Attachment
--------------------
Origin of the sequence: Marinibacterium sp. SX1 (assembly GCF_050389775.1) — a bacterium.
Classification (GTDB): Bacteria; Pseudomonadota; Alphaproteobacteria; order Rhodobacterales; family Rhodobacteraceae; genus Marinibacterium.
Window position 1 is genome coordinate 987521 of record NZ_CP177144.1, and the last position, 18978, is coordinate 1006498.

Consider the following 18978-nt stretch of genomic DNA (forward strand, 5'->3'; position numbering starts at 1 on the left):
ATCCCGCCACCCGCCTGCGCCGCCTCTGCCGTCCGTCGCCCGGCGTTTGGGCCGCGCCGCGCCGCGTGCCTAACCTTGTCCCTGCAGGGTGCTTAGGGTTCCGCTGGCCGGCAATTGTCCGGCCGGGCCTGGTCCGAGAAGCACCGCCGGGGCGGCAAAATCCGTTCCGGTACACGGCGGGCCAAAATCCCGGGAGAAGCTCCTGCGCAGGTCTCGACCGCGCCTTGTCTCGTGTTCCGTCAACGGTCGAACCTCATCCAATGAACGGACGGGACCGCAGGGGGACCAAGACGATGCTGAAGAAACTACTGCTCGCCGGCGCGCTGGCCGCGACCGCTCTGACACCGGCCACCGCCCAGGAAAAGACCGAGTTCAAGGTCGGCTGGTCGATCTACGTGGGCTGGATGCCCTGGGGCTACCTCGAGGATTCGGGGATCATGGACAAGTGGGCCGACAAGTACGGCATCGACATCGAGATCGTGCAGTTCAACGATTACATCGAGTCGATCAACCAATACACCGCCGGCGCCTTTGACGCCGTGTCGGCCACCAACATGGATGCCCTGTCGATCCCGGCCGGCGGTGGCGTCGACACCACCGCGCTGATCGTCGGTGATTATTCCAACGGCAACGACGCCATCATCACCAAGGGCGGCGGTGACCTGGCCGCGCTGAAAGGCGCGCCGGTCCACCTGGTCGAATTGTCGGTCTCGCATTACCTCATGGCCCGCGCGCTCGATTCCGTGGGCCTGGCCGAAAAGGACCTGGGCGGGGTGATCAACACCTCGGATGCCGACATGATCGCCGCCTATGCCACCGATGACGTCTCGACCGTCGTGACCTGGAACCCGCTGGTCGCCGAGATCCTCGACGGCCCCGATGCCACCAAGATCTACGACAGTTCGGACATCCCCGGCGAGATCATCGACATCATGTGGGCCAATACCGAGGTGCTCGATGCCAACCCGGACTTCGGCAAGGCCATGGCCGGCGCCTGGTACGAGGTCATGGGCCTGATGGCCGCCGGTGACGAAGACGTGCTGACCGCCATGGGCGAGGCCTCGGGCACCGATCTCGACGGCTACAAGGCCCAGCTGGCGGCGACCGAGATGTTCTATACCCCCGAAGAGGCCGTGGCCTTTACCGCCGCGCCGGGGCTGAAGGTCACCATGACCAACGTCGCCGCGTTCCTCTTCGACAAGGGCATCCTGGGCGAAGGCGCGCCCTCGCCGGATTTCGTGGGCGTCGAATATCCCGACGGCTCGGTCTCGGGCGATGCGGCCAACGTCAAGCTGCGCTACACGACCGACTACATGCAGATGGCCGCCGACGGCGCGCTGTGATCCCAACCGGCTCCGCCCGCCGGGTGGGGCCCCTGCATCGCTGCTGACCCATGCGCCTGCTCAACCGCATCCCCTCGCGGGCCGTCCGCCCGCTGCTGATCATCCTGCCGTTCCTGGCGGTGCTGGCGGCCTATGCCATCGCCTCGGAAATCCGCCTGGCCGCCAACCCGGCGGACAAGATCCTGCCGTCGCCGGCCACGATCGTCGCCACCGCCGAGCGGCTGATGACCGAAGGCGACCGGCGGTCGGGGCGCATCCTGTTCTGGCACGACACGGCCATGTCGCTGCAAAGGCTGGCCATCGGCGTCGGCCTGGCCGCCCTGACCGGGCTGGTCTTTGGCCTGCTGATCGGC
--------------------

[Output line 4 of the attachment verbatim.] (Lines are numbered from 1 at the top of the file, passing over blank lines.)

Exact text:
Consider the following 18978-nt stretch of genomic DNA (forward strand, 5'->3'; position numbering starts at 1 on the left):